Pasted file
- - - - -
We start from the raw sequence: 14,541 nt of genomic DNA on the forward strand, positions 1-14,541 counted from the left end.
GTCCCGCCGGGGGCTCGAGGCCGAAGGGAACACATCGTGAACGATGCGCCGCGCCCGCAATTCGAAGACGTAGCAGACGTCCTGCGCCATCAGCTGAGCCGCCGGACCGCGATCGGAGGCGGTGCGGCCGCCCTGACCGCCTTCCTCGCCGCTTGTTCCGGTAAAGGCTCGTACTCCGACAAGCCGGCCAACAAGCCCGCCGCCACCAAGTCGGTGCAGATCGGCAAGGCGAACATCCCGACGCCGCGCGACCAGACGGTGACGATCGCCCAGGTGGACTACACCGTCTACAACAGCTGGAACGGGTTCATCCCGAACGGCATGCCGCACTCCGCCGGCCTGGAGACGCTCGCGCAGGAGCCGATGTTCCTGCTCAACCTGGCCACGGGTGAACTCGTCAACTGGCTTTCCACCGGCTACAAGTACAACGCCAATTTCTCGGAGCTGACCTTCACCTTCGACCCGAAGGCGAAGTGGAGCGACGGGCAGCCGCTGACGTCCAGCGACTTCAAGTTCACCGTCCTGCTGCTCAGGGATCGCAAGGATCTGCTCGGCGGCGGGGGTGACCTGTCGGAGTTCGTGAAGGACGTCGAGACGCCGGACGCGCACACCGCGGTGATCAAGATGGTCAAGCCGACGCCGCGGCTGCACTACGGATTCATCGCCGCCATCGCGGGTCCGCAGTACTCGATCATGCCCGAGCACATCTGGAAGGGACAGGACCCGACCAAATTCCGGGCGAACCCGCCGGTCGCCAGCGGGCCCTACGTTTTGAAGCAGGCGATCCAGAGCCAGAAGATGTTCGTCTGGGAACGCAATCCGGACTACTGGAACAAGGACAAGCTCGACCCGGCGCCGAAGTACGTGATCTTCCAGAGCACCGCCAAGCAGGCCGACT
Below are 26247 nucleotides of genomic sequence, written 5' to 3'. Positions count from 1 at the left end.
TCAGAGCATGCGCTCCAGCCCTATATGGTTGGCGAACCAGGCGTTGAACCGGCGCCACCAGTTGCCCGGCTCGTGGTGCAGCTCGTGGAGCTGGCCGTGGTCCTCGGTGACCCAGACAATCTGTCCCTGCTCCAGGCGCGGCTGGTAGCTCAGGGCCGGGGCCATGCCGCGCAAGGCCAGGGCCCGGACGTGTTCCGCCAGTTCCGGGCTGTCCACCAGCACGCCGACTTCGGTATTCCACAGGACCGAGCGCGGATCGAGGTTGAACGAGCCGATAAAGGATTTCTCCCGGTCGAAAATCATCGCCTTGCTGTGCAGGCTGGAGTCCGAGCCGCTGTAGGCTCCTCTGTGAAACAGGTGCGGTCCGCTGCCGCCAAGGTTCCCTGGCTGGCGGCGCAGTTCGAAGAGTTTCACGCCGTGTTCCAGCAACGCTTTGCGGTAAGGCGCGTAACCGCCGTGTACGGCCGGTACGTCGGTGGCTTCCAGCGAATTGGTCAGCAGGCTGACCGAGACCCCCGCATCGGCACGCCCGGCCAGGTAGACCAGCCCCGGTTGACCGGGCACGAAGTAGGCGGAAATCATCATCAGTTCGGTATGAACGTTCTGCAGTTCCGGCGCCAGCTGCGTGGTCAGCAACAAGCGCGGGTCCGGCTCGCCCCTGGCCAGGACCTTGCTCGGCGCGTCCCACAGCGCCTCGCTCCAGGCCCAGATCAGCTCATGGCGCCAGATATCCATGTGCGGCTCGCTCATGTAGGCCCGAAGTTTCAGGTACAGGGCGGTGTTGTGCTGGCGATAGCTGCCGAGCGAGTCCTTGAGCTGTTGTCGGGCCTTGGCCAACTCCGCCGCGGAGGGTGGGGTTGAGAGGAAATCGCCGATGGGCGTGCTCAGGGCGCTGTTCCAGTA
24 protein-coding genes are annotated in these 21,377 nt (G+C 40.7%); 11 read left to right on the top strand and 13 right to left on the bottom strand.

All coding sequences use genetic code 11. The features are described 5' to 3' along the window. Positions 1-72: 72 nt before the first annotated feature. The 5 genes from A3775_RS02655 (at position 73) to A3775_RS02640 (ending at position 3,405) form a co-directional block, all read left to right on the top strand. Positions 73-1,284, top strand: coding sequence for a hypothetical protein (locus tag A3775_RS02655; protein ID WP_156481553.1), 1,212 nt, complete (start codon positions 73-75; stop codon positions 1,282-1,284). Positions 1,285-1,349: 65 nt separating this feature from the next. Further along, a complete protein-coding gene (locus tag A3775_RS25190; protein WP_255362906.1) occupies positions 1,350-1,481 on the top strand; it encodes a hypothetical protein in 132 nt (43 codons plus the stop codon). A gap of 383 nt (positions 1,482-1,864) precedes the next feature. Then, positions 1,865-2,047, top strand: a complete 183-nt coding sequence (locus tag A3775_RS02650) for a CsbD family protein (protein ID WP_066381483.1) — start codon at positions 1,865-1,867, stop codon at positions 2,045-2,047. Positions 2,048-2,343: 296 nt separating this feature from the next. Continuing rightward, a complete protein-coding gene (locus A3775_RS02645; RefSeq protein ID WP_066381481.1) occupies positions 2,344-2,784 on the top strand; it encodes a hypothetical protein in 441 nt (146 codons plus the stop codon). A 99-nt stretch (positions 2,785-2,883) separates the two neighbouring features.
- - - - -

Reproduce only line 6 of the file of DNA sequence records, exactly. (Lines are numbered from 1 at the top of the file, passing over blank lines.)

All coding sequences use genetic code 11. The features are described 5' to 3' along the window. Positions 1-72: 72 nt before the first annotated feature. The 5 genes from A3775_RS02655 (at position 73) to A3775_RS02640 (ending at position 3,405) form a co-directional block, all read left to right on the top strand. Positions 73-1,284, top strand: coding sequence for a hypothetical protein (locus tag A3775_RS02655; protein ID WP_156481553.1), 1,212 nt, complete (start codon positions 73-75; stop codon positions 1,282-1,284). Positions 1,285-1,349: 65 nt separating this feature from the next. Further along, a complete protein-coding gene (locus tag A3775_RS25190; protein WP_255362906.1) occupies positions 1,350-1,481 on the top strand; it encodes a hypothetical protein in 132 nt (43 codons plus the stop codon). A gap of 383 nt (positions 1,482-1,864) precedes the next feature. Then, positions 1,865-2,047, top strand: a complete 183-nt coding sequence (locus tag A3775_RS02650) for a CsbD family protein (protein ID WP_066381483.1) — start codon at positions 1,865-1,867, stop codon at positions 2,045-2,047. Positions 2,048-2,343: 296 nt separating this feature from the next. Continuing rightward, a complete protein-coding gene (locus A3775_RS02645; RefSeq protein ID WP_066381481.1) occupies positions 2,344-2,784 on the top strand; it encodes a hypothetical protein in 441 nt (146 codons plus the stop codon). A 99-nt stretch (positions 2,785-2,883) separates the two neighbouring features.